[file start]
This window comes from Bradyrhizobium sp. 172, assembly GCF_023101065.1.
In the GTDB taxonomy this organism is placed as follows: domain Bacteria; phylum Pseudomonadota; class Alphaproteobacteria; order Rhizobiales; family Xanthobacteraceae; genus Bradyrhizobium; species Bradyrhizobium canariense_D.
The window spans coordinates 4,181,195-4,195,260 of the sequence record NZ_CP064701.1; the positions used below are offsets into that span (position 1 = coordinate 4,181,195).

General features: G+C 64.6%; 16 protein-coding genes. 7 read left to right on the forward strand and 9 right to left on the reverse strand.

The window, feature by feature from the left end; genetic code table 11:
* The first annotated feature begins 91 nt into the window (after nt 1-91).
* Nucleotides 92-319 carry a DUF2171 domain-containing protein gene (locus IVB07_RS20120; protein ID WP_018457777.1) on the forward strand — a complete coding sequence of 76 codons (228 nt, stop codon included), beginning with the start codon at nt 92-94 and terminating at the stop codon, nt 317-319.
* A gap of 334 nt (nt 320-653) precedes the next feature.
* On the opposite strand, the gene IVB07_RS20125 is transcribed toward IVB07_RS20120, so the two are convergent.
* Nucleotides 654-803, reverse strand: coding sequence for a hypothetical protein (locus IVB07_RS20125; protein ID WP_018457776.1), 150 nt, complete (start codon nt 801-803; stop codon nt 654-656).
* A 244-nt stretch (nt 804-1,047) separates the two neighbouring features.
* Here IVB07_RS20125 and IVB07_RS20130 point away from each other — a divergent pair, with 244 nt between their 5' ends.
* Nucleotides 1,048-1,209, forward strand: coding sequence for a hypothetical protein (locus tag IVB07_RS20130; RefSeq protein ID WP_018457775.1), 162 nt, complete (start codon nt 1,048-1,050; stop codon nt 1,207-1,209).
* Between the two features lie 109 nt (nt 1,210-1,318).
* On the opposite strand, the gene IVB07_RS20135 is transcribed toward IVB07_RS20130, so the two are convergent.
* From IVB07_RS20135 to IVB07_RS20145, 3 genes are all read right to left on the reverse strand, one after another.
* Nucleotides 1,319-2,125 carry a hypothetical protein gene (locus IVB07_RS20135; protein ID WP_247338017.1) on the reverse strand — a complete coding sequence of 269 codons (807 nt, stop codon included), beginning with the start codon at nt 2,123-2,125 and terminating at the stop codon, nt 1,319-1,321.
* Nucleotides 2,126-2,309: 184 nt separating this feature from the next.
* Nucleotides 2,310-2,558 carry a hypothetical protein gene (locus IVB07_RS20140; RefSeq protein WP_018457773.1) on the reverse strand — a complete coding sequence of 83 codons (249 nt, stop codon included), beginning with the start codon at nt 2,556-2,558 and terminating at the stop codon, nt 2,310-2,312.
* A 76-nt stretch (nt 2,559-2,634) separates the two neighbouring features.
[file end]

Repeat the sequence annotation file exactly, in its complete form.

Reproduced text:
This window comes from Bradyrhizobium sp. 172, assembly GCF_023101065.1.
In the GTDB taxonomy this organism is placed as follows: domain Bacteria; phylum Pseudomonadota; class Alphaproteobacteria; order Rhizobiales; family Xanthobacteraceae; genus Bradyrhizobium; species Bradyrhizobium canariense_D.
The window spans coordinates 4,181,195-4,195,260 of the sequence record NZ_CP064701.1; the positions used below are offsets into that span (position 1 = coordinate 4,181,195).

General features: G+C 64.6%; 16 protein-coding genes. 7 read left to right on the forward strand and 9 right to left on the reverse strand.

The window, feature by feature from the left end; genetic code table 11:
* The first annotated feature begins 91 nt into the window (after nt 1-91).
* Nucleotides 92-319 carry a DUF2171 domain-containing protein gene (locus IVB07_RS20120; protein ID WP_018457777.1) on the forward strand — a complete coding sequence of 76 codons (228 nt, stop codon included), beginning with the start codon at nt 92-94 and terminating at the stop codon, nt 317-319.
* A gap of 334 nt (nt 320-653) precedes the next feature.
* On the opposite strand, the gene IVB07_RS20125 is transcribed toward IVB07_RS20120, so the two are convergent.
* Nucleotides 654-803, reverse strand: coding sequence for a hypothetical protein (locus IVB07_RS20125; protein ID WP_018457776.1), 150 nt, complete (start codon nt 801-803; stop codon nt 654-656).
* A 244-nt stretch (nt 804-1,047) separates the two neighbouring features.
* Here IVB07_RS20125 and IVB07_RS20130 point away from each other — a divergent pair, with 244 nt between their 5' ends.
* Nucleotides 1,048-1,209, forward strand: coding sequence for a hypothetical protein (locus tag IVB07_RS20130; RefSeq protein ID WP_018457775.1), 162 nt, complete (start codon nt 1,048-1,050; stop codon nt 1,207-1,209).
* Between the two features lie 109 nt (nt 1,210-1,318).
* On the opposite strand, the gene IVB07_RS20135 is transcribed toward IVB07_RS20130, so the two are convergent.
* From IVB07_RS20135 to IVB07_RS20145, 3 genes are all read right to left on the reverse strand, one after another.
* Nucleotides 1,319-2,125 carry a hypothetical protein gene (locus IVB07_RS20135; protein ID WP_247338017.1) on the reverse strand — a complete coding sequence of 269 codons (807 nt, stop codon included), beginning with the start codon at nt 2,123-2,125 and terminating at the stop codon, nt 1,319-1,321.
* Nucleotides 2,126-2,309: 184 nt separating this feature from the next.
* Nucleotides 2,310-2,558 carry a hypothetical protein gene (locus IVB07_RS20140; RefSeq protein WP_018457773.1) on the reverse strand — a complete coding sequence of 83 codons (249 nt, stop codon included), beginning with the start codon at nt 2,556-2,558 and terminating at the stop codon, nt 2,310-2,312.
* A 76-nt stretch (nt 2,559-2,634) separates the two neighbouring features.